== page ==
Episcleritis Description, Causes and Risk Factors: ICD-10: H15.1. Inflammation of the episcleral connective tissue. Episcleritis is an inflammatory condition affecting the episcleral tissue between the conjunctiva (a transparent lubricating mucous membrane that covers the eyeball and the under surface of the eyelid) and the sclera (the white part of the eye). The red appearance caused by this condition looks similar to conjunctivitis, but there is no discharge. Statistically, women are more affected by episcleritis than men and it characteristically occurs in people who are in their 30's and 40's. Episcleritis can sometimes develop into a recurrent problem and in rare cases, may even develop into scleritis. Types: Simple episcleritis: Simple episcleritis is characterized by intermittent bouts of inflammation that occur every couple of months and last between one and two weeks. Some people report that these bouts are more likely to affect them in the spring and autumn, and although triggers often remain unidentified, some people find that stress or hormonal changes kick off the process.
  • Nodular episcleritis: Nodular episcleritis causes longer bouts of inflammation that are more painful than simple episcleritis. This type is more often associated with underlying medical conditions such as rheumatoid arthritis.
There is no apparent cause, but it can be associated with an underlying systemic inflammatory or rheumatologic condition such as rosacea, lupus or rheumatoid arthritis. It may also be associated with conditions such as gout and herpes simplex infection, inflammatory bowel disease. A minute number of patients also have rheumatoid arthritis, collagen vascular disease. Risk factors may include: Rheumatoid arthritis.
  • Systemic lupus erythematous.
  • Polyarthritis nodosa.
  • Bacteria, including tuberculosis, Lyme disease, and syphilis.
  • Viruses, includes herpes.
  • Necrobiotic xanthogranuloma.
  • Progressive hemifacial atrophy.
  • Oculovestibuloauditory syndrome.
  • Behcet's disease.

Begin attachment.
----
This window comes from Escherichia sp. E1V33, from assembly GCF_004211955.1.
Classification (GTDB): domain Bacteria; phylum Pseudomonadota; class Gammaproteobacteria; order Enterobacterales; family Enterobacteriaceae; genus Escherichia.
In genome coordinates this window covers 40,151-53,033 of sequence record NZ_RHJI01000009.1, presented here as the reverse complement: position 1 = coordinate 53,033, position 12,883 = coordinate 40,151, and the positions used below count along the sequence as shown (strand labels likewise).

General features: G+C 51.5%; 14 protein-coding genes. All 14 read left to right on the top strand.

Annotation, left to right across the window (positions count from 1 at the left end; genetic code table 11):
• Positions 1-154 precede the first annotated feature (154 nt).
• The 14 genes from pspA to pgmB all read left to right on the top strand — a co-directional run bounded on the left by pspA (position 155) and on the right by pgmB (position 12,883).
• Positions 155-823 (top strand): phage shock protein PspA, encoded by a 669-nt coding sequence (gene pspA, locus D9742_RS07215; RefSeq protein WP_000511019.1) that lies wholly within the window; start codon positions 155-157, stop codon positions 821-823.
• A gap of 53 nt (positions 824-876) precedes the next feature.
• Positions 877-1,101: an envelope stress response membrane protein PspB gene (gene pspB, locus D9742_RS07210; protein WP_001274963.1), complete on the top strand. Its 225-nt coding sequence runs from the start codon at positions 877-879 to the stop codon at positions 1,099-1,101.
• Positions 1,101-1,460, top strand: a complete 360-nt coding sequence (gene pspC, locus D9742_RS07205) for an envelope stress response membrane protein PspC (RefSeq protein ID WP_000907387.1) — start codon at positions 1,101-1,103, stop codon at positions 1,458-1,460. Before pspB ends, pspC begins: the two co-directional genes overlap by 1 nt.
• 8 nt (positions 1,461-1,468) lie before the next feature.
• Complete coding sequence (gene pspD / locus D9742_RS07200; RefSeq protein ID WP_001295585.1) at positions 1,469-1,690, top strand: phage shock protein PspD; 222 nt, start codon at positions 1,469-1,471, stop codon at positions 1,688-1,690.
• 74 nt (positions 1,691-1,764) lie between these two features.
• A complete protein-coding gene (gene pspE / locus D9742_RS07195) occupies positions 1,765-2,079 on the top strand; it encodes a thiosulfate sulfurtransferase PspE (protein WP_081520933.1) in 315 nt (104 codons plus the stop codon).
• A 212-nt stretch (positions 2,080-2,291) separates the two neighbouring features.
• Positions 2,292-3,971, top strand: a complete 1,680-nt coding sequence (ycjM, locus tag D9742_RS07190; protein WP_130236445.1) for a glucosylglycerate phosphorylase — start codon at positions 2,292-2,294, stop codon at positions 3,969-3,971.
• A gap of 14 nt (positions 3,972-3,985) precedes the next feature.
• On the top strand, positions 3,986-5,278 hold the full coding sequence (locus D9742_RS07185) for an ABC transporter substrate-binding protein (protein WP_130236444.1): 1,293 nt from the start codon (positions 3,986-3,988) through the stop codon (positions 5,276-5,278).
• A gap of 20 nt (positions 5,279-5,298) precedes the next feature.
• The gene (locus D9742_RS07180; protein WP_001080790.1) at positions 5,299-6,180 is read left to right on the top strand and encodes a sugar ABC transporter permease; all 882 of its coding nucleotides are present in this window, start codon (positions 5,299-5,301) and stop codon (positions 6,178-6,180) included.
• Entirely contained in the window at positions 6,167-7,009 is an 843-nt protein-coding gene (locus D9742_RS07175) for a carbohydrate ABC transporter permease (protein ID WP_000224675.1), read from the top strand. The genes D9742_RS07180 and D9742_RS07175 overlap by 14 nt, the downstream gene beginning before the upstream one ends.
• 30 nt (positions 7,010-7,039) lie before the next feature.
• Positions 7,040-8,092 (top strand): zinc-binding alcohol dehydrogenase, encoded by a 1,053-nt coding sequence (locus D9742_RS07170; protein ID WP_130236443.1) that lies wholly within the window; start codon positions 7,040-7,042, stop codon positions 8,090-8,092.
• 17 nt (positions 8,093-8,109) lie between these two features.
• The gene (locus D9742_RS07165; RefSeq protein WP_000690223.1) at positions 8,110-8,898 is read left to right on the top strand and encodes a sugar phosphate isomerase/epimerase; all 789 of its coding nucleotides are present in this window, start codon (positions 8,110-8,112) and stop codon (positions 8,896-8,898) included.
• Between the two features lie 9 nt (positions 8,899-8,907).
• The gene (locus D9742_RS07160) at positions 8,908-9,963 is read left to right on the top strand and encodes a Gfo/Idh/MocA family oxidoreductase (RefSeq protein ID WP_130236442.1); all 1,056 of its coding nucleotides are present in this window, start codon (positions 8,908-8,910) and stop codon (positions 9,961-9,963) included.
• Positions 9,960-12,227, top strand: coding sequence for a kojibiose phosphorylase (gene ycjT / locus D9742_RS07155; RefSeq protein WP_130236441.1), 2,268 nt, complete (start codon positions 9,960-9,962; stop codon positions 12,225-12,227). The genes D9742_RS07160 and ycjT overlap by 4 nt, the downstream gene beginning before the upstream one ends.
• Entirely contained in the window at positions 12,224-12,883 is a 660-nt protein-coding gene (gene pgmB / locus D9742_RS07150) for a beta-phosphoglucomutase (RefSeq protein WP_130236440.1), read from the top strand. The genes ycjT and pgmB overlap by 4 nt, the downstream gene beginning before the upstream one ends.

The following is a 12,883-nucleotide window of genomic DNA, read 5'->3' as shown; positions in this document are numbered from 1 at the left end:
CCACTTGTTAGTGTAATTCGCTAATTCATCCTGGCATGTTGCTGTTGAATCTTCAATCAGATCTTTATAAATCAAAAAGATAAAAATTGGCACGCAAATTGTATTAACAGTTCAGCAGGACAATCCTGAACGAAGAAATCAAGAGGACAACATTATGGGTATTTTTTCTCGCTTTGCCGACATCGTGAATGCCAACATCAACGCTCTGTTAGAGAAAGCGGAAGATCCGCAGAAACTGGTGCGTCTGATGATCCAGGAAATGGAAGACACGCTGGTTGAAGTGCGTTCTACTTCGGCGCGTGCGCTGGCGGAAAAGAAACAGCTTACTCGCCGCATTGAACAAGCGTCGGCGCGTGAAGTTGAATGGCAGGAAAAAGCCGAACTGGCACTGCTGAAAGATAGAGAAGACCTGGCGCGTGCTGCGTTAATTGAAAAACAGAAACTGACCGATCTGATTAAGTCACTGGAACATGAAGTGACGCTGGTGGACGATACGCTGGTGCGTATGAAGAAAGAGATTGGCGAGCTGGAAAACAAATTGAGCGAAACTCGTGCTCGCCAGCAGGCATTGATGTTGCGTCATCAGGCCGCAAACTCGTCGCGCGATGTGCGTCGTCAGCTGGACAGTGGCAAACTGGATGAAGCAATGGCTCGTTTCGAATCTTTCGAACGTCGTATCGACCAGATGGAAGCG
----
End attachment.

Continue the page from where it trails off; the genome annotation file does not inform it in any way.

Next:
• Conjunctivitis.
Symptoms:Episcleritis General symptoms may include: A pink or purple color to the normally white part of the eye.
  • Eye redness.
  • Tearing of the eye.
  • Eye pain and tenderness.
  • Sensitivity to light.
  • Mild irritation.
Diagnosis: Episcleritis is diagnosed with a slit lamp examinations. This is usually done by an optometrist and some general practitioners.Your doctor will be on the look out for any discharge and pain and will have to rule out other eye inflammatory conditions, such as scleritis, which can be more serious. Palpation of the globe often elicits markedtenderness in scleritis, but generally not inepiscleritis.Hyperemia usually blanches with topicalphenylephrine (2.5%) in episcleritis but notin scleritis. Episcleritis may be difficult to distinguish clinically from conjunctivitis or glaucoma. Keys to differentiating this from glaucoma are the absence of corneal edema and normal pupillary light response. As glaucoma is both more common and more devastating to vision, if in doubt about the diagnosis, confirmation by accurate measurement of intraocular pressure should be obtained Treatment: Most cases of episcleritis are self-limiting, meaning that they will resolve spontaneously within two to three weeks even if the patient does not undergo treatment. However, patients who are experiencing discomfort may benefit from a regimen of topical anti-inflammatory agents and lubricants. For those who find that exposure to light makes their eyes feel uncomfortable, wearing sunglasses may help. Typically, prednisolone acetate 1% or fluorometholone acetate applied q. 3-4hr. will speed resolution and decrease the tenderness. The patient may use cold compresses and artificial tears liberally if discomfort persists. More severe cases, particularly nodular episcleritis, may require oral NSAIDs to quell the inflammation. Make sure you are aware of all the side-effects of the medication you are prescribed as some of these can be more troubling than the actual eye condition itself! Re-examine patients weekly for those on topical steroid therapy for more than two weeks, perform tonometry (the measurement of intraocular pressure by determining the amount of force needed to make a slight indentation in the cornea) to monitor for elevation of IOP (intraocular pressure). Because of the association with systemic disorders, refer patients with extremely severe presentations or more than three recurrences for a medical evaluation. NOTE: The above information is educational purpose. The information provided herein should not be used during any medical emergency or for the diagnosis or treatment of any medical condition. DISCLAIMER: This information should not substitute for seeking responsible, professional medical care.


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